Your story proves that racism is a tool used by the ruling class to divide. It is not "partially true," it is entirely true. That poor white people often do not understand this and act to preserve the little social status they are accorded (for which they pay heavily) only proves the effectiveness of divide and rule. If racism was not an effective tool, there would be no institutional racism and the ruling class would not be at such pains to engage in racist indoctrination.
This morning I began reading Hard Crackers Fall 2016 edition. That's how far behind I have fallen in my readings due to dealing with treacherous marginalized negroes-in-charge eager to silence me to prove their duty to white racists. The first article shows empathetically how Trumpism is able to draw in the innocent and helpless. The second piece, about the rent-a-cops, had me lmao. Sympathetic to the poor mentally ill man but totally unsympathetic to the cowards. These are the people who throw us under the proverbial bus every day. I will read more on my return from Church.
Love the look of it -- fantastic cover -- is the French flag reference deliberate? Bastille Day and all that? Love the intro, the story about Lincoln, and the statement of intention -- powerful stuff. Fascinated by the Tim Paulson piece -- who'd have thought all that could go on there? And it hangs together well. I see you've seriously addressed the business of women contributors -- have to confess I haven't yet read them all yet -- like Claire Cahan a lot, her tone and her held-backness; could see how the massage therapist's story fits into the overall intention and intended readership; couldn't get beyond page 1 with the ancestry piece, and it went on for many more pages, unfortunately -- I'll give it another go when I'm not weary. That's as far as I've got so far. Are you hearing from readers? Are you reaching people you hope to reach, and are people buying it? It's a kind of anti-Vanity Fair It's encouraging people to write who haven't written before, or might feel awkward about writing. A generous project. Jen, London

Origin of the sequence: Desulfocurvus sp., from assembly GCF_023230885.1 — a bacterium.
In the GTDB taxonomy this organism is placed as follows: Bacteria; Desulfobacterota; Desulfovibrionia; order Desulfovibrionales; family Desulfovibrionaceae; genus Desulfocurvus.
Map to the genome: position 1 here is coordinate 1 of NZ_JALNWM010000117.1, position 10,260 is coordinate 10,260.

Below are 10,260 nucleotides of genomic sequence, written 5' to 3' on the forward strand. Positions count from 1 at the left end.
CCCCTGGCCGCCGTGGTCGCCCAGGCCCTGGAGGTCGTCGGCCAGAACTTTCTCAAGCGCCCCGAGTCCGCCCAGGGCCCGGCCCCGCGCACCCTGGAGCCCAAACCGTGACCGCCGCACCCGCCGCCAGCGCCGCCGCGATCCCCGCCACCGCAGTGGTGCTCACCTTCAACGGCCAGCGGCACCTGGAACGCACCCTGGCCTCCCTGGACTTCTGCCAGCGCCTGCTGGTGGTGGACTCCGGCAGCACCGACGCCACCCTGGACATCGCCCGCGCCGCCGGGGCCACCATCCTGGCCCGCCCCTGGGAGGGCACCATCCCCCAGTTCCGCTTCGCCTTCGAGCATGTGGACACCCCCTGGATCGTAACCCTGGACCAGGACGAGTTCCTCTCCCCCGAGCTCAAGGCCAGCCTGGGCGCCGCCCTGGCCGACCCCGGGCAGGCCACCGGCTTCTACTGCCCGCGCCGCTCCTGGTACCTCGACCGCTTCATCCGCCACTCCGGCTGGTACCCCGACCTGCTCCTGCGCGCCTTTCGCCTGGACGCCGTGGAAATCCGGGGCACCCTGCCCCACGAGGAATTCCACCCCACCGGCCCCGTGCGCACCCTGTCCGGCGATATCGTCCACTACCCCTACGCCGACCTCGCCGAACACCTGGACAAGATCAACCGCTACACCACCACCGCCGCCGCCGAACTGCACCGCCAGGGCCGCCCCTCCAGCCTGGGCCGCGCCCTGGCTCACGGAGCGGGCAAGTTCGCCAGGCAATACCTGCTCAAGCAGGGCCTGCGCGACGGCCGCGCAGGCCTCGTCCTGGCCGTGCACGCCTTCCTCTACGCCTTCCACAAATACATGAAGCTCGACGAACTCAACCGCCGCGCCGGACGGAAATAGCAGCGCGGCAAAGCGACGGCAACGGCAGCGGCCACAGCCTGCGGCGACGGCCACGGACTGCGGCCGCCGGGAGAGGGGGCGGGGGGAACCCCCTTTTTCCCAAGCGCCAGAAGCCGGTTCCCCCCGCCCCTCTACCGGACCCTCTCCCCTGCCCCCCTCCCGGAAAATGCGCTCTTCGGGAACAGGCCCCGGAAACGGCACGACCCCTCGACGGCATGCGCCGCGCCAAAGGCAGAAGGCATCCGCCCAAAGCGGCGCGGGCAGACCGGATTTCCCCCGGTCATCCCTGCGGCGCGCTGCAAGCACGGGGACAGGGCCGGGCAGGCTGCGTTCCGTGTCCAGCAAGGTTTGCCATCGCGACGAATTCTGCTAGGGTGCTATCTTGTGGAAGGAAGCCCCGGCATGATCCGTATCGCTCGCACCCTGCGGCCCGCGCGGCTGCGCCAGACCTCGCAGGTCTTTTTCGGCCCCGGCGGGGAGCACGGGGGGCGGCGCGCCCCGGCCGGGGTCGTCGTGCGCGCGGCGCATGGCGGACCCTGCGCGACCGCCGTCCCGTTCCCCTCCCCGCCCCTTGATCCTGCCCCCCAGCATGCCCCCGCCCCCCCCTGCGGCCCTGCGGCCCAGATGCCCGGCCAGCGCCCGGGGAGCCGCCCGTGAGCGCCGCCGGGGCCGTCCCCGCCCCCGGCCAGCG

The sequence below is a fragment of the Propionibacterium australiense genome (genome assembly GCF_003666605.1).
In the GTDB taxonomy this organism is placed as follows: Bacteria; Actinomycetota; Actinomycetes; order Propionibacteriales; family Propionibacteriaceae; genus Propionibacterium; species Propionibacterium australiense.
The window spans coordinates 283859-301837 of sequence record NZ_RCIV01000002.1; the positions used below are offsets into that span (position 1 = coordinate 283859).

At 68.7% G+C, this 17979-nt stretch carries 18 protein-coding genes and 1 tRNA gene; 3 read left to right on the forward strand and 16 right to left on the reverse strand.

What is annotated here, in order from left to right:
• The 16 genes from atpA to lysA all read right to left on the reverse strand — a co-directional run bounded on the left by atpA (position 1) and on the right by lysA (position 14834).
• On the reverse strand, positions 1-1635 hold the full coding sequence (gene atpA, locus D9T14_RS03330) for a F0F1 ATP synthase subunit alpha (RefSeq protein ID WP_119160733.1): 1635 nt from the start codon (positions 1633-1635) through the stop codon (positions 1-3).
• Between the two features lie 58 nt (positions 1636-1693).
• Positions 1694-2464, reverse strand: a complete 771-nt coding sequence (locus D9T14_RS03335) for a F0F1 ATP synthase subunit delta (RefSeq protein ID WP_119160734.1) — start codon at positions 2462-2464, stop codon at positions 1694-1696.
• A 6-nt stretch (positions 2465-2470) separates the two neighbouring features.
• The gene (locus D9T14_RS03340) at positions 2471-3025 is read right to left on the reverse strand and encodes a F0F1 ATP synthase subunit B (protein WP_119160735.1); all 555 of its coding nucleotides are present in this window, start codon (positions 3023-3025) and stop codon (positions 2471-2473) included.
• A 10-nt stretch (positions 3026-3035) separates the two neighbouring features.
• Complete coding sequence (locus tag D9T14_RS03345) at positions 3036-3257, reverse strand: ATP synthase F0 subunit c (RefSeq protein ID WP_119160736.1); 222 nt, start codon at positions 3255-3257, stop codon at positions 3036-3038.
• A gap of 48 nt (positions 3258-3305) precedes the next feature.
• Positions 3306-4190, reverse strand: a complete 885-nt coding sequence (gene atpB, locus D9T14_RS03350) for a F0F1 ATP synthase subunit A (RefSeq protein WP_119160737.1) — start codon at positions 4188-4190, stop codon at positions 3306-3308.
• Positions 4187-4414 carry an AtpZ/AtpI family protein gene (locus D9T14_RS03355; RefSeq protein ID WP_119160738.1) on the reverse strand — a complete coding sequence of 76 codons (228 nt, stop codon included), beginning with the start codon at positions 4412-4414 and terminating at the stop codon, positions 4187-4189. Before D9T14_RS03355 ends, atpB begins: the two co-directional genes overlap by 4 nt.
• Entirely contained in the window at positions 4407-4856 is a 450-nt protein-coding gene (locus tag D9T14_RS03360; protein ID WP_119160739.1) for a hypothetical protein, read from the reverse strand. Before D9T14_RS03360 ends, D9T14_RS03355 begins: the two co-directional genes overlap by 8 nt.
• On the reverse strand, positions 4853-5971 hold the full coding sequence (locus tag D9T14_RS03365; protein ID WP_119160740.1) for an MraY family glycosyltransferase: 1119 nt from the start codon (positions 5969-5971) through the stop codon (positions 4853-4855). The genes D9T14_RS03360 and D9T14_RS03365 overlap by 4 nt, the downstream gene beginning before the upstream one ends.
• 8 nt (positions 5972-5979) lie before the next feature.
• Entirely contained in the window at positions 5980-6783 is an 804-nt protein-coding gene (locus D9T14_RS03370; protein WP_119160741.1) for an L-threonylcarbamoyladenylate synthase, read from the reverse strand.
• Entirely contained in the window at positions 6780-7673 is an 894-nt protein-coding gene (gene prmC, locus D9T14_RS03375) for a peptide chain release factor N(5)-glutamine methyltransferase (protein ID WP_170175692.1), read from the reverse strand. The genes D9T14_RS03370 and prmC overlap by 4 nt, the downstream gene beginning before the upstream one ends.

I spent a rainy morning (too wet to go abroad) reading HC. It's a terrific issue. Standout for me is the veggie co-op piece. Such strong writing: first she lulls you into thinking it's all okay and then she hits you hard. Ditto the massage story, and I really enjoyed Tim's piece too. I read the genealogy piece and it occupies a rather different space to the rest of the content, doesn't it? I would have preferred it further back in the issue, myself. But that's a minor quibble. I think you are fulfilling your mandate to tell the stories that don't get heard. HC deals with the cruelty and aridity which make so many existences so harsh. You give these folks a dignity they deserve but rarely get. Well done! Bronwen, S. Africa
Your latest has some absolutely wonderful essays. I hope it can get wider circulation.
I do not recall deleting a previous comment of yours. Perhaps there was a technical glitsch somewhere. I was referring to the experience of the Bolshevik revolution in Russia and the others that followed that model, whose main effect was to lead people to identify communism with state slavery.
A little humor…my mother is beyond excited to be on the Facebook header…(she’s the one on the far left)…she’s telling all her friends about it, so yeah, well, if you get any request for a copy of the journal—“you know the one with Josie on the cover”—you’ll know what’s going on, as my mother and her friends are about as technically skookum as you, haha. Also means you might find yourself with a bunch of new central valley cannery worker fans. All seem like good things 🙂
Excuse me, but you deleted my comment because you claimed that it was a duplicate of what I'd already said, but I had NOT already said it!!!!!! so I'll repeat my comment/question: What exactly are you referring to when you say that the leaders of the civil war "revolution" did not leave a stench in the nostrils the way the revolutionaries of the next century did???
As a Black Pan-Africanist, it is great to hear and read about Whites also fighting this oppression society in America. It was nice to hear people's stories about their life or other peoples' and how they react to this society.
I read the Hard Crackers Issue One, Spring 2016. There is no saving power for the uplifting of fallen humanity. They don't speak on issues to expose the pig for their unfair, inhumane treatment towards the common people. I don't mean to wrote so harsh about Hard Crackers, but the truth don't change or pass away. We need voices that are bold and voices that will inspire the people to stand up and take their place in the affairs of mankind.